Friday, 29 March 2013

Guest Post - Chris Bakes Hot Cross Buns

Hot cross buns,
Hot cross buns,
One ha' penny,
Two ha' penny,
Hot cross buns.

If you have no daughters, 
Give them to your sons,
One ha' penny,
Two ha' penny,
Hot cross buns.

Happy Hot Cross Bun Day!

My house smells amazing, Chris was in the kitchen all morning baking Hot Cross Buns and Greek Easter bread!

As Chris has made them I am handing my blog reigns over to him today so that he can share his recipe with you!

Here he is!

I love baking, especially anything yeast leavened. Easter gives me a good excuse to bake some sweet breads and buns. My hot cross bun recipe is based on the one in the Elizabeth David book English Bread and Yeast Cookery. I like this recipe as it doesn't have the nasty white stripes on them. I know they look good but I think they taste horrible. These buns just have a cross cut in them. The cross doesn't always show but it's the thought that counts.

There's not much I'll bake without adding some of my sourdough starter. It's been with us for about a year now. I'd encourage you to have a go, it's easy and fun, there's loads of geek bread sites with instructions. Even if you don't make sourdough bread you can add it to all sorts of things (it's really good in pancakes) to get that sour taste. That's what I'm using it for here and I've used quick action yeast to get the rise. If you have the time try giving it a go without the yeast.

At Elizabeth Davids suggestion I've added a little cumin to my mixed spice. I also popped in a pinch of mahlab. Mahlab is a spice used in greek and middle eastern food. It is the ground stone of a small wild cherry. It has an intense flavour, slightly aniseed and a lovely almondy smell. One of my sisters got this for me as she lives in Crete but you should be able to find it online. If you can't get any don't worry.

Finally I've used a little wholemeal flour. I love the darker colour and texture you get from using it. Infinity Foods in Brighton used to have a big hot cross bun Easter display in the window and their bakery makes the most delicious wholemeal buns. All wholemeal is a bit worthy for me but adding a little gives you a nuttier bun with a good texture.

Anyway here's the recipe...

Hot (and Sour) Crossed Buns


The Buns
100g wholemeal strong (bread) flour
300g white strong (bread) flour
100g sourdough starter
1 tsp of fast acting yeast
1 tsp salt
125 g dried fruit (I used currants and a little candied peel)
60g butter (softened and cubed)
60g golden caster sugar (white would be fine as well)
230 ml milk (warmed slightly)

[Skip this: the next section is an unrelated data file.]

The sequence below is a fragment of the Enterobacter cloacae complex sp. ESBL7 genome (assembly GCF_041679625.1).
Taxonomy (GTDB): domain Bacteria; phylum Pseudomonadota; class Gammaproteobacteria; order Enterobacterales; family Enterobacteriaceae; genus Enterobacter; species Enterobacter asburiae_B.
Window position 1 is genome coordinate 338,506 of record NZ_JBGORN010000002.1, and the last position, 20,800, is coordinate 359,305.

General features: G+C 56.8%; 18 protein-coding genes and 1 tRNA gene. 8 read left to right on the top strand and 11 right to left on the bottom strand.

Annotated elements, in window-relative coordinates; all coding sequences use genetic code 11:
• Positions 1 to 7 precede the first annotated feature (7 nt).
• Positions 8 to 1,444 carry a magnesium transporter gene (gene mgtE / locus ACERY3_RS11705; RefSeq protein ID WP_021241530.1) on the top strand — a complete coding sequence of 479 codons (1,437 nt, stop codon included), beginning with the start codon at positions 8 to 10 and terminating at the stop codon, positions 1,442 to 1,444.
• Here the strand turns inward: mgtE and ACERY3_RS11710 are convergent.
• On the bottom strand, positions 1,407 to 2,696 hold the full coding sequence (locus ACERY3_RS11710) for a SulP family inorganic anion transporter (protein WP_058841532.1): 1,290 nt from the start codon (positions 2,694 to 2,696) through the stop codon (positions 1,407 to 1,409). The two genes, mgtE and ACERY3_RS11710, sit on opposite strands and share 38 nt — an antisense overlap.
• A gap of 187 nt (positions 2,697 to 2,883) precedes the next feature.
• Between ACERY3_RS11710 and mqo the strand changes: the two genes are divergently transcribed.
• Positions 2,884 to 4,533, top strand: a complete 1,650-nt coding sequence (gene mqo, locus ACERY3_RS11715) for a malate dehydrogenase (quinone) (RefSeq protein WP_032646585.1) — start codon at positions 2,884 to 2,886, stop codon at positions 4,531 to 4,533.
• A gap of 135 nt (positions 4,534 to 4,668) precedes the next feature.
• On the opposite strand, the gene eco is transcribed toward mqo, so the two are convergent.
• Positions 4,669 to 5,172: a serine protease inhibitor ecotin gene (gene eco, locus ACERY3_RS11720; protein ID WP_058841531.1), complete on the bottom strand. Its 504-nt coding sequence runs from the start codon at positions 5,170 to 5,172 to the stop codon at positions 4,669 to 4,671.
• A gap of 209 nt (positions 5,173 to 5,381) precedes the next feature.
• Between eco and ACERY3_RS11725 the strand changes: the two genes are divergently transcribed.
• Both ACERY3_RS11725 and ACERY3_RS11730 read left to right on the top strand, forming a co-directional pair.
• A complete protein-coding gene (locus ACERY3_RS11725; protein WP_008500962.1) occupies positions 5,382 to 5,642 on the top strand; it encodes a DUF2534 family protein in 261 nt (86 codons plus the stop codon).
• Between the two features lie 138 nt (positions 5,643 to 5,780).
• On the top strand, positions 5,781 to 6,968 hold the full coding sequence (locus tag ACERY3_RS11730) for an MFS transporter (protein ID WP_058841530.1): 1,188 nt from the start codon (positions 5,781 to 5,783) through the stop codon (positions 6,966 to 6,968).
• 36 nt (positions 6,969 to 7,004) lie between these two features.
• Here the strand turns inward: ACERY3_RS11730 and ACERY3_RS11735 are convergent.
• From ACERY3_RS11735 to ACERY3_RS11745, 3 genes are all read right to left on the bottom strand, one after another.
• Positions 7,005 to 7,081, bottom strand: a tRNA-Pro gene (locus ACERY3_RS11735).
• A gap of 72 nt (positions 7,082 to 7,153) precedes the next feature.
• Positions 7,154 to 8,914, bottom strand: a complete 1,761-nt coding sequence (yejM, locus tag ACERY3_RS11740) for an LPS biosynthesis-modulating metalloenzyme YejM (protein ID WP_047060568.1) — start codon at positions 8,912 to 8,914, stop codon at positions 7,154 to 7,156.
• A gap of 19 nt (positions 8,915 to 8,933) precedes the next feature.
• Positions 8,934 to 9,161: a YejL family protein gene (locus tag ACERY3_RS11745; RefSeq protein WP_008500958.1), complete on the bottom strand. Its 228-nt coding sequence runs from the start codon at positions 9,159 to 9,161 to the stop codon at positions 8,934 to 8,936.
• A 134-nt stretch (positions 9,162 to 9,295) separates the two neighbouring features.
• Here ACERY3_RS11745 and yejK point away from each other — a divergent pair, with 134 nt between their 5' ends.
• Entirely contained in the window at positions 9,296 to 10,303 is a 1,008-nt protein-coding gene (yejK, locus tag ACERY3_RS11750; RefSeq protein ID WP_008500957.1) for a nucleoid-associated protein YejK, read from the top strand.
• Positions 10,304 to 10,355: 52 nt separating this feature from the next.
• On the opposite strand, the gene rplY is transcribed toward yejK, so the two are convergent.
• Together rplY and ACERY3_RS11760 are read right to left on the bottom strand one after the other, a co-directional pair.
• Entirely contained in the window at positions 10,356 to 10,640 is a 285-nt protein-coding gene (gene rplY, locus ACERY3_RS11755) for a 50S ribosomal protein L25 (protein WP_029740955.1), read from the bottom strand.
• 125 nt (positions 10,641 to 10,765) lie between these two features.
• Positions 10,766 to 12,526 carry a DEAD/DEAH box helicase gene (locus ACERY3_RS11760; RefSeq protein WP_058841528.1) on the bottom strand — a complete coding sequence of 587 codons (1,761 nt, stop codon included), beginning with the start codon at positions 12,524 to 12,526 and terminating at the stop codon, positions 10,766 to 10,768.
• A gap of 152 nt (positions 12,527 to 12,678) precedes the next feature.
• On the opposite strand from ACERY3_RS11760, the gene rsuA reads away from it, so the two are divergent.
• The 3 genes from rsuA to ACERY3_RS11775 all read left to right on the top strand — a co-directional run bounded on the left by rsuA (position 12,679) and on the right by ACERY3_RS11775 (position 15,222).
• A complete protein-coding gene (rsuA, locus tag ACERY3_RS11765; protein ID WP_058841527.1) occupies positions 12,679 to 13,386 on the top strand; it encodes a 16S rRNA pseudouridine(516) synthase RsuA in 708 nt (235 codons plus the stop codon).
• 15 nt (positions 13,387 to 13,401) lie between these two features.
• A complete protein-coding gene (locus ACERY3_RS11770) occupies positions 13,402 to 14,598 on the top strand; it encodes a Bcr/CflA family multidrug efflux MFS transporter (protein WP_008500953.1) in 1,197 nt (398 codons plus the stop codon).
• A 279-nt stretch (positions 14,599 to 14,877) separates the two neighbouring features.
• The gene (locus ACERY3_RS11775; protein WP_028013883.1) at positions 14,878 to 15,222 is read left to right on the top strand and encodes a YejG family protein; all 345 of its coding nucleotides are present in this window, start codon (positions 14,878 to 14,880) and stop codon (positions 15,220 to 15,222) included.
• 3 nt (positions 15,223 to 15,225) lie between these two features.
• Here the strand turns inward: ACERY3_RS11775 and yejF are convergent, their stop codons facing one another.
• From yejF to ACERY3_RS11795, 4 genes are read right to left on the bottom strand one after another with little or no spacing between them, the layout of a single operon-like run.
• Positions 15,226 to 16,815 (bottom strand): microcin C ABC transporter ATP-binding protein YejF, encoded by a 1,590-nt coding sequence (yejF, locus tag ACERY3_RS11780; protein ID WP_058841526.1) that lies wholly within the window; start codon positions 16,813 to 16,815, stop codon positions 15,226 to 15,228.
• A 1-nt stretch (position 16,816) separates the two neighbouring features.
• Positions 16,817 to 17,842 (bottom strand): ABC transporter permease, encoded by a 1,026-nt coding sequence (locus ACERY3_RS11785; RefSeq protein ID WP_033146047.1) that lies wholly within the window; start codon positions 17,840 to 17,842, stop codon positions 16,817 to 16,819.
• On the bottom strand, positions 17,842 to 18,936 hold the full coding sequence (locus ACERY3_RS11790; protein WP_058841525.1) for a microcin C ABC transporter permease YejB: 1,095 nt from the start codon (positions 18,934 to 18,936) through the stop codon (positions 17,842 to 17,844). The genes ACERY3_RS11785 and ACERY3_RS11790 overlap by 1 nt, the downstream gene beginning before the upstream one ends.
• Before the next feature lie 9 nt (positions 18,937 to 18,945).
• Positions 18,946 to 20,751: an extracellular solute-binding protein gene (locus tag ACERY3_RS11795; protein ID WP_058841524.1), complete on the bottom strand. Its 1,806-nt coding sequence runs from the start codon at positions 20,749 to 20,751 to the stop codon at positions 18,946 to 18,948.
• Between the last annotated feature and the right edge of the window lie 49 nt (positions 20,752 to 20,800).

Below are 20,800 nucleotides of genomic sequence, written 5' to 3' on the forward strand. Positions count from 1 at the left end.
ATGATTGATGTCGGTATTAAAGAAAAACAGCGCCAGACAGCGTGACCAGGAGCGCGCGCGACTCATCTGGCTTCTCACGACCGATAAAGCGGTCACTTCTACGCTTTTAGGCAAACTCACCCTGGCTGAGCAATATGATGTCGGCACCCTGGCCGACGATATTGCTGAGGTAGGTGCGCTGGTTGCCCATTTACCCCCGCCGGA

2 eggs beaten
2 tsp mixed spice
a small pinch of ground cumin
a small pinch of mahlab
a couple of scratches of nutmeg
Rind of 1/2 a lemon and 1/2 an orange (grated)

For the Bun Glaze

2 tablespoons of sugar
2 tablespoons of milk


Rub the butter into the flour so that there are no big buttery lumps (you'll not quite get 'breadcrumbs' as there's not much fat).

Add the remaining dry ingredients and stir to mix.

Add the sourdough starter, the beaten eggs and the milk.

Mix until a soft (and rather sticky dough) forms.

Turn onto a floured or oiled surface and knead. You'll end up in a sticky mess but keep on, it should start to form a slightly more elastic dough.

After ten minutes kneading place it back in a large clean bowl. Cover the bowl with cling film or a shower cap if you've got one and pop it somewhere warm to rise for an hour or so.

Once the dough has doubled in size it's time to make the buns.

Turn the dough out onto a lightly floured surface and give it a quick knead.

Cut the dough into 12 equal sized portions.

Roll each bun into a round.

Place the buns onto a greased baking sheet (I like to give the greased tin a light dusting of corn meal as well) place the buns quite close together so that when they rise you'll get a nice kiss crust.

Cover with oiled cling film and place somewhere nice and warm again for a second rise. This will take about 30 minutes or maybe an hour. Once the buns have doubled in size again they are ready to go.

Gently brush the buns with milk.

Make the cross by cutting across the top of each bun fairly deeply with a sharp knife. It's easier if you wet the blade before each cut.

Place the buns in the centre of a fairly hot oven at about 200c and bake for 15 to 20 minutes.

Near the end of the baking you'll want to start the bun glaze.

Boil the milk and sugar together until a syrup forms.

Brush the glaze on to the buns as soon as they come out of the oven. 

Leave to cool, then enjoy. 

I like mine split and toasted with butter and a cup of tea. 
How do you eat yours?

I bake bread for the week most weekends. Today has been extra busy with all of the Easter treats. With a little help from Ruby and Jacob I baked 2 wholemeal cobs, a dozen hot cross buns and some Tsoureki bread. Tsoureki is a greek easter bread, sweet like brioche and scented with orange and mahlab. Emma and I used to live near Green Lanes in North London when we were at university. It's a big Greek, Cypriot and Turkish area and at easter the bakers shops were full of the plaited loaves with red eggs embedded in them. The red eggs represent the blood of Christ. Unfortunately we didn't have any red colouring so it seemed a good excuse to have a go at a rainbow coloured loaf. There are loads of recipes online. I based mine on Paul Hollywoods but added some fennel seeds to get little pops of aniseed.

We'll be serving these tomorrow for an Easter tea along with the Simnel cake and Easter nests that Emma and Ruby have already made. I can't wait!

Do you eat anything special at Easter?

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